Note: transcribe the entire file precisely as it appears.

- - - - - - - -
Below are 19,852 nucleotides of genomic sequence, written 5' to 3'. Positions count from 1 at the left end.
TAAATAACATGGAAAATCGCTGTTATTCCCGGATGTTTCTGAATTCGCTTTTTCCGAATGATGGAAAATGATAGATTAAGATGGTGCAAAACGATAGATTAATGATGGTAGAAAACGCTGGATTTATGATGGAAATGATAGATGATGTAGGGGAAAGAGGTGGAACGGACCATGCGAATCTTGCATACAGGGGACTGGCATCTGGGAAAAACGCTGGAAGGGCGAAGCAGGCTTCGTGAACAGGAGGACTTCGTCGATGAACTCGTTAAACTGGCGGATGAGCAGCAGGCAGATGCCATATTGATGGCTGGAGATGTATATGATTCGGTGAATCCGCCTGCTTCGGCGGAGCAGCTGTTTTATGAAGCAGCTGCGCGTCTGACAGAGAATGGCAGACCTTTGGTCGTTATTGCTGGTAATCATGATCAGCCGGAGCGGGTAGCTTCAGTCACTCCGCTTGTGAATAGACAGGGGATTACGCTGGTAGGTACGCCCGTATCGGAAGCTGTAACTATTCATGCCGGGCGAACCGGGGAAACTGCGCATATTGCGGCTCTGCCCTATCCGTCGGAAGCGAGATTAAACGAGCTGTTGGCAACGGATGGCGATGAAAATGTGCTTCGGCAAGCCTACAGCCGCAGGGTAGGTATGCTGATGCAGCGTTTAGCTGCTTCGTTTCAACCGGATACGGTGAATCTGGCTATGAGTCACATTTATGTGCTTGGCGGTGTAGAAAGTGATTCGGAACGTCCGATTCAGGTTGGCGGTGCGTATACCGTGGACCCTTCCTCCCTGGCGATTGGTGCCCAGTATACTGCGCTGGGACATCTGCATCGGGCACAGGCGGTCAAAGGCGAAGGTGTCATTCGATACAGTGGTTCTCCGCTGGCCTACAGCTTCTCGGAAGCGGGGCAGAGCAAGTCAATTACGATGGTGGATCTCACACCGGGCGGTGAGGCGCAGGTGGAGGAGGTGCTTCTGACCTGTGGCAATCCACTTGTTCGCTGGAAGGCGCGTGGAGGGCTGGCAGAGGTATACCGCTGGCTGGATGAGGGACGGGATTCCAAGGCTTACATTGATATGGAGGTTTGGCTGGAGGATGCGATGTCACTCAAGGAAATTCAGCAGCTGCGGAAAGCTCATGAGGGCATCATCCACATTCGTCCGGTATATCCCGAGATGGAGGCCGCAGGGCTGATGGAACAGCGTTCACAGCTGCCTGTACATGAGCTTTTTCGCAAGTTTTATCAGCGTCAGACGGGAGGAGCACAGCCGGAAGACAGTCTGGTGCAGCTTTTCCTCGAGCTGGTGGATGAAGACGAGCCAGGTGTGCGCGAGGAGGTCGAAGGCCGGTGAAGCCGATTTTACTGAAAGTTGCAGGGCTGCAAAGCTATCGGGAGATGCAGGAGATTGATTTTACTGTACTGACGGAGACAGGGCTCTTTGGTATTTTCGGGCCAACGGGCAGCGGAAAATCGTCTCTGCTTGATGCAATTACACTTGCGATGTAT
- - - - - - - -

Below are 19,852 nucleotides of genomic sequence, written 5' to 3'. Positions count from 1 at the left end.
TAAATAACATGGAAAATCGCTGTTATTCCCGGATGTTTCTGAATTCGCTTTTTCCGAATGATGGAAAATGATAGATTAAGATGGTGCAAAACGATAGATTAATGATGGTAGAAAACGCTGGATTTATGATGGAAATGATAGATGATGTAGGGGAAAGAGGTGGAACGGACCATGCGAATCTTGCATACAGGGGACTGGCATCTGGGAAAAACGCTGGAAGGGCGAAGCAGGCTTCGTGAACAGGAGGACTTCGTCGATGAACTCGTTAAACTGGCGGATGAGCAGCAGGCAGATGCCATATTGATGGCTGGAGATGTATATGATTCGGTGAATCCGCCTGCTTCGGCGGAGCAGCTGTTTTATGAAGCAGCTGCGCGTCTGACAGAGAATGGCAGACCTTTGGTCGTTATTGCTGGTAATCATGATCAGCCGGAGCGGGTAGCTTCAGTCACTCCGCTTGTGAATAGACAGGGGATTACGCTGGTAGGTACGCCCGTATCGGAAGCTGTAACTATTCATGCCGGGCGAACCGGGGAAACTGCGCATATTGCGGCTCTGCCCTATCCGTCGGAAGCGAGATTAAACGAGCTGTTGGCAACGGATGGCGATGAAAATGTGCTTCGGCAAGCCTACAGCCGCAGGGTAGGTATGCTGATGCAGCGTTTAGCTGCTTCGTTTCAACCGGATACGGTGAATCTGGCTATGAGTCACATTTATGTGCTTGGCGGTGTAGAAAGTGATTCGGAACGTCCGATTCAGGTTGGCGGTGCGTATACCGTGGACCCTTCCTCCCTGGCGATTGGTGCCCAGTATACTGCGCTGGGACATCTGCATCGGGCACAGGCGGTCAAAGGCGAAGGTGTCATTCGATACAGTGGTTCTCCGCTGGCCTACAGCTTCTCGGAAGCGGGGCAGAGCAAGTCAATTACGATGGTGGATCTCACACCGGGCGGTGAGGCGCAGGTGGAGGAGGTGCTTCTGACCTGTGGCAATCCACTTGTTCGCTGGAAGGCGCGTGGAGGGCTGGCAGAGGTATACCGCTGGCTGGATGAGGGACGGGATTCCAAGGCTTACATTGATATGGAGGTTTGGCTGGAGGATGCGATGTCACTCAAGGAAATTCAGCAGCTGCGGAAAGCTCATGAGGGCATCATCCACATTCGTCCGGTATATCCCGAGATGGAGGCCGCAGGGCTGATGGAACAGCGTTCACAGCTGCCTGTACATGAGCTTTTTCGCAAGTTTTATCAGCGTCAGACGGGAGGAGCACAGCCGGAAGACAGTCTGGTGCAGCTTTTCCTCGAGCTGGTGGATGAAGACGAGCCAGGTGTGCGCGAGGAGGTCGAAGGCCGGTGAAGCCGATTTTACTGAAAGTTGCAGGGCTGCAAAGCTATCGGGAGATGCAGGAGATTGATTTTACTGTACTGACGGAGACAGGGCTCTTTGGTATTTTCGGGCCAACGGGCAGCGGAAAATCGTCTCTGCTTGATGCAATTACACTTGCGATGTAT